New Port Richey Campus & Make-A-Wish Turn Boy's Dream into Reality
An 11-year-old New Port Richey, Fla., boy with huge design aspirations came gliding through the campus doors in his wheelchair in early April to discover he was about to get the deal of a lifetime.
This 11-year-old is not just another boy from Pasco County. Joey was diagnosed with muscular dystrophy (MD), a genetic disease that weakens the muscles used to help a person move. He is an avid computer and video gamer who enjoys exploring new games and playing them with friends. He wants to be a video game creator when he grows up, and officials at Rasmussen College’s New Port Richey campus helped turn his dream into a reality.
“This was one of the few opportunities where we were able to leverage our industry experience and our assets … to fulfill the wish of someone that really deserved to have a creative outlet,” said Jennifer Ayotte, Fort Myers School of Design dean.
The Adobe membership, worth around $600, will give Joey access to Adobe’s suites of software for graphic design, video editing, web development applications and cloud services. In addition to the drawing tablet and Adobe software, Make-A-Wish granted Joey’s wish to have a custom Alienware Gaming Computer—a professional grade device specifically created for gaming.
Bill Sattlemeyer, state program coordinator for the School of Technology and School of Design, as well as self-styled “guru of all things gaming,” was also part of Joey’s day. He brought in many different games that were ready to be installed and played on Joey’s computer, as well as a bunch of software that professionals use to create games.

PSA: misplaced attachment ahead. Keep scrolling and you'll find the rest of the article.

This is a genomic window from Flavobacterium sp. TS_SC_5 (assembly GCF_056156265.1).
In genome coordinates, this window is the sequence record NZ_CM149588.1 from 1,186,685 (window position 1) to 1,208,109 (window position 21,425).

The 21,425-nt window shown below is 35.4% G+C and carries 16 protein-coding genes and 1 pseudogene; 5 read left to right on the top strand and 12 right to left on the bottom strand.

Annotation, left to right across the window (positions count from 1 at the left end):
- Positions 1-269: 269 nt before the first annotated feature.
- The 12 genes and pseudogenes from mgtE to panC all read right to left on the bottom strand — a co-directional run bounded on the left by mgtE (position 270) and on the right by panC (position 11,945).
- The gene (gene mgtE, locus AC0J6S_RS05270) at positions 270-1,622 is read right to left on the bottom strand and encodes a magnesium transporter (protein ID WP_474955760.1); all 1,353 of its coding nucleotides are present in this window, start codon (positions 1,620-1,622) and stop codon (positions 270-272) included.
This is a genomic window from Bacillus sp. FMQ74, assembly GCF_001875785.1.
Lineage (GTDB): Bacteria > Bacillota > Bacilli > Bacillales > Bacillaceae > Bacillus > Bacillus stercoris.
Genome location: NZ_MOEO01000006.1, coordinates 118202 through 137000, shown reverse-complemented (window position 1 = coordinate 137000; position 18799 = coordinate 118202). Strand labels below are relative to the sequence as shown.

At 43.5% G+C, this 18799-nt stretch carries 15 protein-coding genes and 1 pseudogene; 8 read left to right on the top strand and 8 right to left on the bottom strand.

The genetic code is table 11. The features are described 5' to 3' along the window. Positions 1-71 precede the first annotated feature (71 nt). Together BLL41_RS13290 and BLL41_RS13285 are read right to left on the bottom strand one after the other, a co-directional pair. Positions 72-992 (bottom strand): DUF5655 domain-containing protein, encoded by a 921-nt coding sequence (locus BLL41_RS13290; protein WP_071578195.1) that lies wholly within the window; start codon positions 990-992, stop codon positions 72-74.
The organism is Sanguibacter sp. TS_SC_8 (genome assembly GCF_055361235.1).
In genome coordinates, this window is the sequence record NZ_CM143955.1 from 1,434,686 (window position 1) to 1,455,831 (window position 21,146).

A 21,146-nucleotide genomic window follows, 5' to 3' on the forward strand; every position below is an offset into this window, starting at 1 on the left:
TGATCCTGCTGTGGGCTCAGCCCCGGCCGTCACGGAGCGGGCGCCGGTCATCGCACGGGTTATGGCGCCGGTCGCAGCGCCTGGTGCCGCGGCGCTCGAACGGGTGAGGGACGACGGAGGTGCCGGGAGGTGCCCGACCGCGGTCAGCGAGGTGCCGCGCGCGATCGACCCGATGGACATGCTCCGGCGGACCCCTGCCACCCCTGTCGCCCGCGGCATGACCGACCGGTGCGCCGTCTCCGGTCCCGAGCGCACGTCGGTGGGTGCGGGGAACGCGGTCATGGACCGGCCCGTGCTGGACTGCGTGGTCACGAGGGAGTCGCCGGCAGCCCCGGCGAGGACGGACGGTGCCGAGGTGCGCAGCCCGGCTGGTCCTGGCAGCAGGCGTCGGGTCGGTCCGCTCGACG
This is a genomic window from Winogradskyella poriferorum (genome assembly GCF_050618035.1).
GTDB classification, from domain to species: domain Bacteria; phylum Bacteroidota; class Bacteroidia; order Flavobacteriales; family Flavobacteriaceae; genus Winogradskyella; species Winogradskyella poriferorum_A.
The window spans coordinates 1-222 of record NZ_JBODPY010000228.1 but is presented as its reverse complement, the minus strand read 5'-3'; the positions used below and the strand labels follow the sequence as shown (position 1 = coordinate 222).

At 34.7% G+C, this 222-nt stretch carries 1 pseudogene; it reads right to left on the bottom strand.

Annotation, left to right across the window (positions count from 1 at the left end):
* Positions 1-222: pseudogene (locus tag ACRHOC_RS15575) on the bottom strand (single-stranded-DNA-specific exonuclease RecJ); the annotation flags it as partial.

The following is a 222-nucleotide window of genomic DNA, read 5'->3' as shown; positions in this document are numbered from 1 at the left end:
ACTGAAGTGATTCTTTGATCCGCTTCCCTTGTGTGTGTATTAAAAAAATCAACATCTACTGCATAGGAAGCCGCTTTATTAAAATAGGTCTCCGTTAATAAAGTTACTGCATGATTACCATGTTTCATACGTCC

“We created an Adobe account for him and gave him some tutorial videos so he could take them and learn on his own pace,” Ayotte said.
The tablet and membership were great gifts for an aspiring gamer, but connecting with Joey was the best part for Sattlemeyer and Ayotte.
After being told Joey was a bit shy, Sattlemeyer and Ayotte were prepared to sit back, introduce themselves and be on-call for questions. But, according to Ayotte, the minute Joey came into the classroom, he began to shine.
“He was immediately drawn to everything in the room,” Ayotte said. “He was able to just forget about everything and let his guard down. He was able to just be a child with sheer excitement that he was getting something really special.”
Ayotte and Sattlemeyer walked Joey through the Adobe software and talked with him one-on-one about their shared passion for design and games.
The goose bumps and happy tears didn’t end there.
The second best part of the day was seeing the family’s reaction to their interaction with Joey, Ayotte said.
“The family was coming up to us and telling us how impactful this was, and some were just moved to tears,” she added. “They were just grateful we made this such a special experience for someone we didn’t know just because we wanted to.”
Sattlemeyer was clearly moved by the experience too. He gave Joey his contact information and offered to help with the games or tablet at Joey’s convenience.
“This event truly allowed us to make a difference with someone that had nothing to do with the classroom or students, but someone that would benefit from our expertise and someone we may never have met otherwise,” Ayotte said.
“Wishes that inspire community support like Joey’s are important to us at Make-A-Wish,” said Lisa Andrews, regional director for Make-A-Wish Central & Northern Florida. “Rasmussen College’s wish enhancement will bring joy to Joey’s family and also illustrate the transformational power a wish can have to everyone who is involved.”
Make-A-Wish Central & Northern Florida grant over 300 wishes per year, and the average cost of a wish is $7,000. The next big event is the Walk for Wishes in May.